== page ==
But apparently keeping eggs in different baskets helps. Diversifying revenue streams made OZY a winner in the media fight against COVID-19 crisis.

More on The Fix: Digital media company OZY becomes profitable amid the pandemic.

Stolen credibility: Journalists’ identities hijacked for fakes

Where? USA

When? January 2020 – January 2021

What happened?

As if there weren’t enough problems, 2020 saw some innovation in creating more credible fake news. Internet trolls started hijacking the identities of well-known trustworthy journalists using their bylines to spread misinformation and fakes.

Joe Gould, a Congress reporter for Defense News, told the press about his identity being used to feed a right-wing meme conspiracy that the incoming Defense Secretary planned to outsource U.S. defence systems to China. Gould learned about it after he received an email from a reader asking if he wrote the story and if it was true. The fake story used both his byline and his photo.

The origin of this underhanded approach is still unknown, but it’s been spreading wildly on Facebook, Instagram and Telegram. 

What does it mean for the media world?

We might be keen on always being true to the facts, but it doesn’t mean there won’t be any fake news spread on our behalf. Digital security is more important than ever. Moreover, fake news is not just the manipulation of facts but, largely, the manipulation of context.

Unforgivable misconduct: New Yorker’s reporter’s Zoom exposure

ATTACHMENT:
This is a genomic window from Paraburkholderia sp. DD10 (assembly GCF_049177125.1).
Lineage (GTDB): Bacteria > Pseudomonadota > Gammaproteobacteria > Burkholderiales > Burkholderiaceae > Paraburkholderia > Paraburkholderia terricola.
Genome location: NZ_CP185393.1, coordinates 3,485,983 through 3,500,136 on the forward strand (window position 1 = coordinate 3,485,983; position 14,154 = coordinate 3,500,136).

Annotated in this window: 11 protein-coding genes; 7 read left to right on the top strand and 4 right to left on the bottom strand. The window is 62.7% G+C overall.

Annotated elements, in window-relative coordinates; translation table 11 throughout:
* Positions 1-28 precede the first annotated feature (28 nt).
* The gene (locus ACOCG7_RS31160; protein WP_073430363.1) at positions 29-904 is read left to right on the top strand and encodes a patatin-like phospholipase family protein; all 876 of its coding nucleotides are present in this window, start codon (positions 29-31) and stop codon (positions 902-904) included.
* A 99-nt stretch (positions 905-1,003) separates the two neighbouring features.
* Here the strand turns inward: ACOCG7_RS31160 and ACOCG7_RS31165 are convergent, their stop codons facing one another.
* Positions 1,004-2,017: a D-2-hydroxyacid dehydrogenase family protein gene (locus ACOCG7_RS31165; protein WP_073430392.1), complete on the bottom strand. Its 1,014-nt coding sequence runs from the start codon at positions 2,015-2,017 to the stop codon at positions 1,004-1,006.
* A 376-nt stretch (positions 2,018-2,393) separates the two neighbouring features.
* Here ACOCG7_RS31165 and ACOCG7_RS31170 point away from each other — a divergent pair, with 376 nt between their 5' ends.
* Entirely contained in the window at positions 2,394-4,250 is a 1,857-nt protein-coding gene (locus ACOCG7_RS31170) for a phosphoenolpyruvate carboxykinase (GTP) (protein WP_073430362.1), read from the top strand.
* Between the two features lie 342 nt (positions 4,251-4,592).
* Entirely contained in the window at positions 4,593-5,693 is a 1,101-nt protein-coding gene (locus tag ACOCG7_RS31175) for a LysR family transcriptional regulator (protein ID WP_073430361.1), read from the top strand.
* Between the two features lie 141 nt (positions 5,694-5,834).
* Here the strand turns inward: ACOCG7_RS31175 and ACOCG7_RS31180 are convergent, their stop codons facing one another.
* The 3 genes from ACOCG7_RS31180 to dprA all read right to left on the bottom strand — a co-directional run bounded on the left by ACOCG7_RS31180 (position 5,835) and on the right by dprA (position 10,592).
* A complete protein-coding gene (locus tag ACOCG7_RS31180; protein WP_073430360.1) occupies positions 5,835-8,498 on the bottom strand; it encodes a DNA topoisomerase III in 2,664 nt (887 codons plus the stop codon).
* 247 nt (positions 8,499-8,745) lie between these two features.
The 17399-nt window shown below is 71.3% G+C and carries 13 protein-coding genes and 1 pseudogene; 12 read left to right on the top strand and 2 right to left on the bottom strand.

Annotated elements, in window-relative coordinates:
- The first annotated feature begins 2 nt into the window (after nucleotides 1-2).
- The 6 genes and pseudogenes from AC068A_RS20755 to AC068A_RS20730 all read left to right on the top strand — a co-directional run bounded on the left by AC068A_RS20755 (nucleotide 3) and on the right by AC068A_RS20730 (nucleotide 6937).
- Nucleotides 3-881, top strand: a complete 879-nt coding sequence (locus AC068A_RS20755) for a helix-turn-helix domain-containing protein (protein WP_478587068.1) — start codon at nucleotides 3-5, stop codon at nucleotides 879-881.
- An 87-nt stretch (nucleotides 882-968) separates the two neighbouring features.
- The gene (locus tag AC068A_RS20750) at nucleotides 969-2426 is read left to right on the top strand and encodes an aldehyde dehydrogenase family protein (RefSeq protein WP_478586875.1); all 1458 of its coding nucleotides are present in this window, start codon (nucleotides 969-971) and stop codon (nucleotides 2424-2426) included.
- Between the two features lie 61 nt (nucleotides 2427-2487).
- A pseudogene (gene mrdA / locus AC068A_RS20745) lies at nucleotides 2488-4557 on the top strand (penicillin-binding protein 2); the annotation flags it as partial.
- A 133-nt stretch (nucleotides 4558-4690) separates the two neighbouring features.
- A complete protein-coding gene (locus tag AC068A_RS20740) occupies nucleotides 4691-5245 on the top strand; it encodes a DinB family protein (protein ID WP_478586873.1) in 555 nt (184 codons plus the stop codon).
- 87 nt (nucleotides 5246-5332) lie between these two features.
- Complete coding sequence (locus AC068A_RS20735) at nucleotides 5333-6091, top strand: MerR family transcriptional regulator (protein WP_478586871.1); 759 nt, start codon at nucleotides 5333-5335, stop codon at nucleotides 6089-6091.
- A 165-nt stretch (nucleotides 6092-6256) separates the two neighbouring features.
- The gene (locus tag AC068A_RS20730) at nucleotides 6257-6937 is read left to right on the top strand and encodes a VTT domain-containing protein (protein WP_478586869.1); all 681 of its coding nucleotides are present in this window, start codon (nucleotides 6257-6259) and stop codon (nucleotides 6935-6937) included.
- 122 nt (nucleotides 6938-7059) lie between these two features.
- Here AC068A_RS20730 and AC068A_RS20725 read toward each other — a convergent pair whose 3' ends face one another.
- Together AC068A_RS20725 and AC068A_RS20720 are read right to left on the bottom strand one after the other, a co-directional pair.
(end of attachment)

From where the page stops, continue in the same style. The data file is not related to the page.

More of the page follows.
Where? USA

When? October 2020

What happened? 

The New Yorker fired its legal expert Jeffrey Toobin after he was caught masturbating during a Zoom video chat with his camera turned on. The call was an election simulation featuring New Yorker all-stars.  At some point Toobin lowered his camera and his colleagues saw him touching his penis. 

The journalist admitted his mistake and apologized to everyone affected by the scandal. “I made an embarrassingly stupid mistake, believing I was off-camera,” Toobin said.

Toobin also works for CNN as a senior legal analyst. CNN spokesperson said Toobin asked for some time off and was granted it.

What does it mean for the media world?

Since the #MeToo movement amplified the voices of victims of sexual assault and harassment, sexual misconduct has finally become unforgivable. The case of a respected reporter paying with his career for, what he claims, was an unintentional mischief shows such behaviours will no longer be tolerated. 

A fakes machine: Trump’s 20 thousand false claims

Where? USA

When? The whole 2020

What happened? 

US’s former president Donald Trump started messing with facts way before 2020. But COVID-19 made the situation worse.

An investigation by The Washington Post found that Trump made more than 20,000 false or misleading claims in just 14 months, hitting the number on July 9, 2020. Those include his statements about the impeachment trial, the COVID-19 pandemic and the protests caused by the death of George Floyd. 

But the ex-US President hasn’t stopped at that, refusing to believe the results of presidential elections and actively using a friendly Fox News Channel, as well as other media, to spread the word.